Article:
also doggie, "a little dog, a pet word for a dog," 1825, from dog (n.) + -y (3). Doggy-bag "bag provided by restaurants for customers to take home leftovers" (presumably to feed to the dog) is attested by 1962.
LIVING IT UP. Marveling at size of sirloin steaks, Dave and Betty celebrate $4-a-week raise at a restaurant dinner. They paid $3.50 each, left with enough uneaten steak in a "doggie bag" to feed themselves, not the dog, all next day. [Life magazine, photo caption from article on living economically, April 6, 1962]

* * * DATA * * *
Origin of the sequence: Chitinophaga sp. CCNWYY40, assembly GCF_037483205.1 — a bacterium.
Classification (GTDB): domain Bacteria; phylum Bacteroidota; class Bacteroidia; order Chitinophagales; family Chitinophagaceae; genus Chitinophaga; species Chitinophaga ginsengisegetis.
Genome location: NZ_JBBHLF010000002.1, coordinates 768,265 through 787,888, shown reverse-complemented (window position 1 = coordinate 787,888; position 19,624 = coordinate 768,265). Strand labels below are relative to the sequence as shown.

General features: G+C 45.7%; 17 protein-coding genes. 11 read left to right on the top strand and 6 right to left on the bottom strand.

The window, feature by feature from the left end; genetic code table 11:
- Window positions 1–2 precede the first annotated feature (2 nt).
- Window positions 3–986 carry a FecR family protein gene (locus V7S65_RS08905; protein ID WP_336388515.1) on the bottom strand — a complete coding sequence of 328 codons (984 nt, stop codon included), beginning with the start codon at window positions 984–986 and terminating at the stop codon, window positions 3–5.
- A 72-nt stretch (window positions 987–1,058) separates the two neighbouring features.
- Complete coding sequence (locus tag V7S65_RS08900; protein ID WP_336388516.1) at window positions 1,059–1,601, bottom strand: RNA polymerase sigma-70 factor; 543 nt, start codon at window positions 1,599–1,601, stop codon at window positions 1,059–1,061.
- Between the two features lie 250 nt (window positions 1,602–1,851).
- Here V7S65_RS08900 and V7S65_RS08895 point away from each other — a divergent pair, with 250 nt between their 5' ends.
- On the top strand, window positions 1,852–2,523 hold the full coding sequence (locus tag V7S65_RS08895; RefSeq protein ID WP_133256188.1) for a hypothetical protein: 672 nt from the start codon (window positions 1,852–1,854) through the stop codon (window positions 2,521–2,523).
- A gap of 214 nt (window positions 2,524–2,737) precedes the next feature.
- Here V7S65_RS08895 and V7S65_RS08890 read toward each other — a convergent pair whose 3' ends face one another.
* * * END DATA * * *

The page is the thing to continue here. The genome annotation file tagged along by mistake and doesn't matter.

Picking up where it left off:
As an adj. doggy is attested from late 14c., from -y (2). The word has been used in various formations at least since late 19c. to describe the rear-entry variant of the human sex act when one partner is on all fours.